It's fine everyone, the DVD rental market is alive and well!

Ali Gray

18th June 2017

And I have anecdotal evidence! Join me, as I tell you what I did on my holid- no, wait, come back!

If you, like me, have children and are greying at the temples, you have probably uttered the phrase "Guh, I'm becoming my Dad!" around ten thousand times already. Well, let me tell you, you do not officially become your Dad until you've driven your family to an activity-filled week at domed tropical getaway Center Parcs. I yelled at the impatient kids in the car. I bought embarrassing shorts. I was genuinely relieved to beat my four-year-old son and wife at adventure golf. R.I.P. my actual Dad, because I am you now and we can't both be you.

I think I watch more films in one week on holiday than I do in a month back home. The kids are extra exhausted and actually sleep. The TV is always standard definition, has shit reception and only E4 works. The Center Parcs gestapo have set up two-step authentication on their WiFi to stop you from casting Netflix on their ancient tellies. But! The local supermarket has a DVD rental section! Remember those? It's like an entire branch of Blockbuster, downsized onto an end-cap shelf, flanked by Peppa Pig books and artificial logs. And it's brilliant!

There is something incredibly calming about being presented with a wall of DVDs, even though you know only about 4% of them are going to be valid options. I will sift through movies Netflix for 20 minutes before giving up and watching Step Brothers again. When you can hold those digital video disc suckers in your hand, there is a palpable choice to make and the struggle is still real, but I found it a much more preferable way of deciding on a movie. Standing there, holding these ancient artifacts in my hand, I felt like Tony Robinson on Time Team, if Tony Robinson had just dug up a copy of John Wick: Chapter Two.

An actual photo of this happening.

So far, so quaint. DVD rental is still a ridiculously antiquated system, but there's something about the enforced time-frame - all DVDs must be returned to the supermarket by 5pm the following night! - that adds a frisson of excitement to the night's proceedings. Keanu Reeves is doing his action thing and I'm doing mine, although in my case, my mission is less about shooting people in the face and more about trying to stay awake past 10pm. I'm ashamed to say that on one occasion I returned a DVD at 5.05pm, but I think I styled it out by being charming and polite and blaming it on my kids or something. If I'm going down I'm taking them with me.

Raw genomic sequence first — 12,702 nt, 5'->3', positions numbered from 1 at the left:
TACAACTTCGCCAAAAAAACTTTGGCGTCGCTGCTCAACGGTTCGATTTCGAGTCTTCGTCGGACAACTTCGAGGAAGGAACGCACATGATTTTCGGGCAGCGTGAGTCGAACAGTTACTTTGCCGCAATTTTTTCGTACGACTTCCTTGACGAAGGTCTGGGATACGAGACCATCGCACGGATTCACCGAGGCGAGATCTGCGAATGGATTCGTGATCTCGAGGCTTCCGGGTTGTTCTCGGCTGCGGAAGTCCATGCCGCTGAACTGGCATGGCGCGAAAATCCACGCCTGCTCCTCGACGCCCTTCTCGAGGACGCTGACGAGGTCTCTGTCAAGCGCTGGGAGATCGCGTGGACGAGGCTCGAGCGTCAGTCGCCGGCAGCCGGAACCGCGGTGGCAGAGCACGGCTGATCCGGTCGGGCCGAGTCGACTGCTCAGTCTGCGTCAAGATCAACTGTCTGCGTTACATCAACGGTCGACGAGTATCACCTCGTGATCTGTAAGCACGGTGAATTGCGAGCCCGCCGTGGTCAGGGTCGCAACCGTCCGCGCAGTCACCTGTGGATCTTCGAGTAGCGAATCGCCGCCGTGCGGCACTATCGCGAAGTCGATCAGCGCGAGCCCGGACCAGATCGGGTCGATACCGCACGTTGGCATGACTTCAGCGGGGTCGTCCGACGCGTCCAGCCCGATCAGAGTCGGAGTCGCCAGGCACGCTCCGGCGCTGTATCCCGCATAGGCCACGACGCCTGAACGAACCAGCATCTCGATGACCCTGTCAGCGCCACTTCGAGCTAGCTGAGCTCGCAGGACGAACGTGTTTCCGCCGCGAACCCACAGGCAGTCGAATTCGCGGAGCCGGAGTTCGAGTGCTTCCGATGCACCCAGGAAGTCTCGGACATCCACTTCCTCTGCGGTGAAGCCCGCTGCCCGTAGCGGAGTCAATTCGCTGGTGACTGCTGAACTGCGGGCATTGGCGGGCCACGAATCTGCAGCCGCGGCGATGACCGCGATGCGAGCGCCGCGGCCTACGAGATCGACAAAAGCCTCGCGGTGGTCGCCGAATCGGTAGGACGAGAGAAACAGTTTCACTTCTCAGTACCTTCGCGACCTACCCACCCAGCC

DVDs though! God, how did we ever live like this. You push the open button on the DVD player, then nothing, then you push the power button, then the open drawer button, twice, three times, until eventually it yields, extending its tray with a little mechanical scream. Then a gaudy DVD player O/S loading screen. Then a thank you from the DVD industry (no, thank you!). Then three trailers. It's just like going to the movies! Except at the movies, you don't watch the film on a shit TV that has a remote so prehistoric it literally has a shift button on it that you have to hold down along with other buttons to perform any DVD-related function, and if you accidentally hit '+ Prog' instead of '+ Volume' it changes the input and you can't change it back and have to turn both the TV and the DVD player off and on again. The thrill of the ticking clock in the background.

An actual photo of my actual family.

It felt nice to slum it for a while. We watched, and enjoyed, John Wick: Chapter Two, Midnight Special and Lady Ghostbusters. You watch films differently when they are specifically designated as the night's entertainment, instead of one morsel on an overwhelming buffet table. Renting DVDs feels par for the course for a place like Center Parcs, a location that feels very much stuck in a certain time and place. If a DVD rental place sprung up on my high street, I might give it a cursory browse once in a while, perhaps dropping the name of my successful movie blog into conversation with the owner, but fuck off am I paying £4.50 for a DVD, mate, do you know how much Netflix costs these days? Quite rightly, DVD rental got elbowed out the market, relegated to holiday camps and, I don't know, vending machines in airports or something. However, I am grateful it still exists, even in this small form. Mini monuments to former cathedrals of worship. I still remember.

Now I'm back off holiday and the bubble has burst. I have a hundred DVDs in my cupboard I haven't watched for eight years, a thousand movies I might watch on Netflix and yet no actual time to watch any of them. The next notch on the 'becoming yer da' sliding scale is to start watching movies when they're shown on BBC1. I'm actually looking forward to it.

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